“Downton Abbey” and the Modern Age—What Are We Really Watching?

“There are countless lessons for American Christians to observe as we watch Downton Abbey” writes Albert Mohler.  In this piece Dr. Mohler enlightens us on some of those lessons.

Downton AbbeyAmericans by the millions tuned in to watch the premier of Downton Abbey’s fourth season, eager to enjoy the continuation of the saga of the Earl and Countess of Grantham and their household. According to press reports, 10.2 million Americans watched the first episode, catching up on developments since the end of the third season, which ended with yet another tragedy, this time the death of heir Matthew Crawley. But the heir did not leave without leaving an heir, and so the story continues.

But, do Americans have any idea what they are really watching?

The millions of Americans who are now devoted Downton fans are drawn, no doubt, to the story and all of its twists and turns. They are captivated by the historical drama and the grandeur of Highclere, the real-life estate of the Earl and Countess of Carnarvon and the setting for Downton Abbey. They are intrigued by the hierarchies of the noble house and its inhabitants, with the nobility upstairs and the servants downstairs. They are amazed by the lavishness of the estate, the period dress, and the class structure of the society. They enjoy the quality of the acting and the quaintness of the habits portrayed. They must appreciate the attention to historical detail, right down to the soaps used and the dishes served. Many are likely to be unrepentant Anglophiles ( I include myself amongst them) who enjoy the look into the history and drama of our English cousins.

The stories, captivatingly written by Julian Fellowes (also rightly known as Baron Fellowes of West Stafford), are quite enough to hold the attention of a vast American audience. Critics rightly suggest that some viewers watch for the storylines, and others, rather less interested in the soap opera character that also marks the series, watch for an escape into history. Whatever the reason, they keep watching.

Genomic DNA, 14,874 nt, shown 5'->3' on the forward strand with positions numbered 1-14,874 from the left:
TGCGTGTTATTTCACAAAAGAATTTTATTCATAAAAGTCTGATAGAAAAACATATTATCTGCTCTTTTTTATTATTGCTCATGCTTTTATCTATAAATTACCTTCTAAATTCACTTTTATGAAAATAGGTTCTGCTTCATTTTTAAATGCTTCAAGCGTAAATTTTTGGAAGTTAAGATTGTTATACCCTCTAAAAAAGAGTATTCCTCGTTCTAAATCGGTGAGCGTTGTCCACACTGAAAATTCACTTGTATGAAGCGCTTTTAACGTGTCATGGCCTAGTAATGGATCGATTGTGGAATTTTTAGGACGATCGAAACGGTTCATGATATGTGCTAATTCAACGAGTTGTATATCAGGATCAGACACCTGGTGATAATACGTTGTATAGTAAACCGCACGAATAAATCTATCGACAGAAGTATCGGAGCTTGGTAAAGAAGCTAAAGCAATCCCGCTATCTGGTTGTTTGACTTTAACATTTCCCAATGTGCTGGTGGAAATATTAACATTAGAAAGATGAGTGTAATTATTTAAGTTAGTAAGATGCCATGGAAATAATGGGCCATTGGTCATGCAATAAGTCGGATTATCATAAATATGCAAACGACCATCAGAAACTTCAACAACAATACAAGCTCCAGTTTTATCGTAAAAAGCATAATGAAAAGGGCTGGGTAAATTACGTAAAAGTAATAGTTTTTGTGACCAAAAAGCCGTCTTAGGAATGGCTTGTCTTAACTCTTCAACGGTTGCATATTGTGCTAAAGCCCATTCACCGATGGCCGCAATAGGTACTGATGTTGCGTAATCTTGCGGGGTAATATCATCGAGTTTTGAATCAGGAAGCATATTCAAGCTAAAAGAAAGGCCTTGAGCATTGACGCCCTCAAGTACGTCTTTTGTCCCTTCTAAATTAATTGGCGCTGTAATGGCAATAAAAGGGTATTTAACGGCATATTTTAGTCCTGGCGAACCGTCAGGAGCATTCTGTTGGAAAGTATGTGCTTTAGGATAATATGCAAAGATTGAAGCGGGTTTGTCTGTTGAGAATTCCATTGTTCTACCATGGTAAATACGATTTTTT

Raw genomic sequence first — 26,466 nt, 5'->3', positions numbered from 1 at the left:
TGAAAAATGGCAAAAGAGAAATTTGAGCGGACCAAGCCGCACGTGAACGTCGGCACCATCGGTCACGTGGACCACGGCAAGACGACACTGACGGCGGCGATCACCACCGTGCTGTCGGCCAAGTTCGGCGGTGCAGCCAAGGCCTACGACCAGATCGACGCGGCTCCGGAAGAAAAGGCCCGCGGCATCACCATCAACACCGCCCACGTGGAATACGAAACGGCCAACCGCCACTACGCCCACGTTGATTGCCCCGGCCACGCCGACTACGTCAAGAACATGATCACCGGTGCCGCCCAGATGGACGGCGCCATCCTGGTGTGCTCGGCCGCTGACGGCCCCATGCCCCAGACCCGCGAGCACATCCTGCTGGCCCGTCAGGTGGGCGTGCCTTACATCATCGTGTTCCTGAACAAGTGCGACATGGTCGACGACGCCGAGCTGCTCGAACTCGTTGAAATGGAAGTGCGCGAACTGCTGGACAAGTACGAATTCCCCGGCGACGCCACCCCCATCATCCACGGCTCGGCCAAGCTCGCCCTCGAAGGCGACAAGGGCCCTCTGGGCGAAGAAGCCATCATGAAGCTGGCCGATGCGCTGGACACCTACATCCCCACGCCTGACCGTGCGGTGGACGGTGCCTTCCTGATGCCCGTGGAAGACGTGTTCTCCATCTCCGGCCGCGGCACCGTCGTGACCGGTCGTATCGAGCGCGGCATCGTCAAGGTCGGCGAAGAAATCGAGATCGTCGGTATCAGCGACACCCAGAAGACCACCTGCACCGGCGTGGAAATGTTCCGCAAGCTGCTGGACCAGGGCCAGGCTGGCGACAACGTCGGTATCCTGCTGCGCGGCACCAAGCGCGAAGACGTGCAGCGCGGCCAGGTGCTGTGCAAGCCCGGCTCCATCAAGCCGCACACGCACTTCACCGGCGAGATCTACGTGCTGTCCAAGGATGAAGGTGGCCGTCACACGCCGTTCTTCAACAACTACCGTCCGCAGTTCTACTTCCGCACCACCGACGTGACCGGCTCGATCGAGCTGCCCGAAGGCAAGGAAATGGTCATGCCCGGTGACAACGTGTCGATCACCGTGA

And yet, most viewers are likely unaware of what they are actually seeing. They are not merely watching an historical drama, they are witnessing the passing of a world. And that larger story, inadequately portrayed within Downton Abbey, is a story that should not be missed. That story is part of our own story as well. It is the story of the modern age arriving with revolutionary force, and with effects that continue to shape our own world.

Downton Abbey is set in the early decades of the twentieth century. Though by season four King George V is on the throne, the era is still classically Edwardian. And the era associated with King Edward VII is the era of the great turn in British society. The early decades of the twentieth century witnessed a great transformation in England and within the British Empire. The stable hierarchies of Downton Abbey grew increasingly unstable. Britain, which had been overwhelmingly a rural nation until the last decade of the nineteenth century, became increasingly urban. A transformation in morals changed the very character of the nation, and underlying it all was a great surge of secularization that set the stage for the emergence of the radically secular nation that Britain has become.

Viewers should note the almost complete absence of Christianity from the storyline. The village vicar is an occasional presence, and church ceremonies have briefly been portrayed. But Christianity as a belief system and a living faith is absent—as is the institutional presence of the Church of England.  Continue reading 

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